B cell and T cell epitope prediction

The linear and conformational B cell epitopes help in the detection of viral infections in the immune system. Consequently, B cell epitopes play a very crucial role in designing peptide vaccines. Using an artificial neural network, the ABCpred server was employed to predict the linear B cell epitopes for the target protein sequences [28]. B cell epitope prediction was based on antigenicity, allergenicity, flexibility, hydrophilicity, surface accessibility, and linear epitope prediction. Allergenicity and antigenicity of epitopes were predicted using AllerTOP v2.0 and VaxiJen v2.0 webserver at 0.5 threshold. Flexibility, accessibility of surface, hydrophilicity analysis, and antigenicity was assessed using the Karplus and Schulz flexibility prediction tool, Emini surface accessibility prediction method, Parker hydrophobicity prediction algorithm, and Kolaskar and Tongaonkar antigenicity scale. To further analyze the discontinuous epitopes from structural proteins, DiscoTope 2.0 server provided by IEDB was used [29].

Additionally, the development of vaccines also heavily relies on T cell epitopes. Moreover, compared to wet lab experiments, it saves time and cost consumption. Web-based server IEDB based on artificial neural network (ANN) and stabilized matrix method (SMM) was utilized in predicting MHC class-1 and MHC class-2 allele-compatible epitopes [30].The IEDB-based prediction approach was used to select all the human-specific alleles for T cell epitope prediction [31]. Epitopes having a consensus score of less than two were selected for continuation and considered as good binders.

Evaluation and analysis of predicted epitopes

Vaxijen v2.0 and AllerTOP v2.0 were utilized to evaluate the antigenicity and allergenicity of the selected epitope candidates. To predict the digestive enzymes acting on epitopes, a web-based Protein Digest server was employed. To predict the toxic or nontoxic nature of epitopes, the ToxinPred server was employed, and non-toxic epitopes were chosen for further analysis [32]. Immunogenicity of the epitopes was calculated using IEDB server. Moreover, all the selected epitopes were analyzed for their physicochemical profiling including (a) half–life, (b) hydropathy, (c) aliphatic-index, (d) isoelectric point (pI), and (e) instability index was predicted using ProtParam tool [33].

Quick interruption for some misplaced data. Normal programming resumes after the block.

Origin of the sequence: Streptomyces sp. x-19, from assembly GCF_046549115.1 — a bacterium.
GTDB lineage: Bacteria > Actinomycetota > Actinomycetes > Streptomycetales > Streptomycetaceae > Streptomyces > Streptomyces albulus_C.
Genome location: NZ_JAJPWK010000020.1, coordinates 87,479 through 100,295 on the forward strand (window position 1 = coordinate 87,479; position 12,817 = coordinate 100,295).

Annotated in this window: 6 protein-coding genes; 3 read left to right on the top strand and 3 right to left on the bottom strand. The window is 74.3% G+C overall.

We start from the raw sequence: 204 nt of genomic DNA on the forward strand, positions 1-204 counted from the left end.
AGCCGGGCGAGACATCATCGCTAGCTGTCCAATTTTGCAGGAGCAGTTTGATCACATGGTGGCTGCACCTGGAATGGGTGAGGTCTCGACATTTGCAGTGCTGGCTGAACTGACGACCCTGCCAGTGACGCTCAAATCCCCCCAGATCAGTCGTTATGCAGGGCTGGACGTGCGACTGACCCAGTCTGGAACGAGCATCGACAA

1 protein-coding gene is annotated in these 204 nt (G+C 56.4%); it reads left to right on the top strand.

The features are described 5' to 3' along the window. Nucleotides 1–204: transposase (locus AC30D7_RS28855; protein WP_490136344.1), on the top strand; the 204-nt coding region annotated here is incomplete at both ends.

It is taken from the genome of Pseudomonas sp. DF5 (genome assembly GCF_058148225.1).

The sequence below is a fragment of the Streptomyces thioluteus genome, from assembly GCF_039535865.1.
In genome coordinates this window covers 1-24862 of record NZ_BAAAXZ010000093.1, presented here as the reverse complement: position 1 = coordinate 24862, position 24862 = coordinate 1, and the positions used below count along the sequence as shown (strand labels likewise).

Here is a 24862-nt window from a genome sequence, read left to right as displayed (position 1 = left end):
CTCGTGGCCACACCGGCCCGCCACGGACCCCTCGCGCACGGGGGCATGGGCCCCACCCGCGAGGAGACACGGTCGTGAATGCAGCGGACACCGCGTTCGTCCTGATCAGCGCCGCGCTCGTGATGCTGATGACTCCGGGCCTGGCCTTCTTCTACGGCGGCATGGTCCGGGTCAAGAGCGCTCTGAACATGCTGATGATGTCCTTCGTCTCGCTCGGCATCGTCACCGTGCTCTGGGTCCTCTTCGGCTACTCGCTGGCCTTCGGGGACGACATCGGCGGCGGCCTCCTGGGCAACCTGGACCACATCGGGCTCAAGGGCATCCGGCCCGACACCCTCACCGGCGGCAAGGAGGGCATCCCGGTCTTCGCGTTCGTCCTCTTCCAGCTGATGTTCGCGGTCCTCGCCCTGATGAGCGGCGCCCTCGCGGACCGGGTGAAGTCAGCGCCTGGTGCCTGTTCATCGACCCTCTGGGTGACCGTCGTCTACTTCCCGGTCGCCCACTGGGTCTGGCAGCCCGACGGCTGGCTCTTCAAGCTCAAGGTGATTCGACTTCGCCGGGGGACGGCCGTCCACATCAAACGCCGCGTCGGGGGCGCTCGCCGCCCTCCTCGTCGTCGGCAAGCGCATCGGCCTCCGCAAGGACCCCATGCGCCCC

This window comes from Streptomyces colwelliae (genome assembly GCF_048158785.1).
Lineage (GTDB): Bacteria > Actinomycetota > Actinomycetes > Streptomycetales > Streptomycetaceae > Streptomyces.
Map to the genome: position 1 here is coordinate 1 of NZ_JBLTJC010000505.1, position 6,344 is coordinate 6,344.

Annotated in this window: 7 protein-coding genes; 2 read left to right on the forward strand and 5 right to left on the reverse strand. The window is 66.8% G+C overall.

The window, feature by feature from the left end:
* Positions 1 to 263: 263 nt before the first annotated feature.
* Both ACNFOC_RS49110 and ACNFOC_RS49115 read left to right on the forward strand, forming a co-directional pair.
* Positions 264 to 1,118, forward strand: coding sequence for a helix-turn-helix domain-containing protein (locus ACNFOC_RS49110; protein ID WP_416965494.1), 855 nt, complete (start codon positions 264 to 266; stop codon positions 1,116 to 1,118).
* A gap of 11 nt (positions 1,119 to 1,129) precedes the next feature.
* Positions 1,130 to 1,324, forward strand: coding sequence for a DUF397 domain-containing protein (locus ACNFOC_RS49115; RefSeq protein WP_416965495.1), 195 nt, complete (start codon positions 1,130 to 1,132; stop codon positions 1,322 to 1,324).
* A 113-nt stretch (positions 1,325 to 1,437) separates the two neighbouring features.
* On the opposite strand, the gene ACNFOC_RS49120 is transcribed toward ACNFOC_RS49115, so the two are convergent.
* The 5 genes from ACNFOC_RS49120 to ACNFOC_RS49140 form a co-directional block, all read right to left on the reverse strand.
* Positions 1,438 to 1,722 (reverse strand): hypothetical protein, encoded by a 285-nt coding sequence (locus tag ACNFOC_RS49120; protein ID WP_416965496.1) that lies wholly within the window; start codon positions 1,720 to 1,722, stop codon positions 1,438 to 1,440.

Epitope conservancy and population coverage calculation

The degree of conservation of anticipated B cell and T cell epitopes within the protein sequences was examined using the IEDB Conservancy analysis tool. The IEDB Population Coverage tool was used to calculate the distribution and expression of HLA alleles all across the population in each subcontinent area according to the Population Coverage criteria. According to the IEDB Population Coverage tool, it showed that the selected epitopes included in the given study would cover the majority of the global population [34].

Designing of MESV construct

To construct a multi-epitope-based vaccine, epitopes satisfying the following characteristics were shortlisted to design the MESV construct: highly antigenic, immunogenic, non-toxic, non-allergenic, significant population coverage, and overlapping epitopes. All the selected overlapped B cell and T cell epitopes were conjugated together by using GPGPG and AAY linkers to enhance the immunogenicity, whereas B cell epitopes were joined by KK linkers. An adjuvant β-defensin 45 amino acids sequence was added to the first cytotoxic T lymphocytes (MHC-1/CTL) on the N-terminal of the MESV construct sequence with the help of EAAAK linker. It functions as both an antimicrobial agent and an immunomodulator. Blastp was performed to evaluate the similarity and homogeneity of the designed MESV construct against Homo sapiens proteome [35, 36].

Evaluation of designed MESV construct

Allergenicity and antigenicity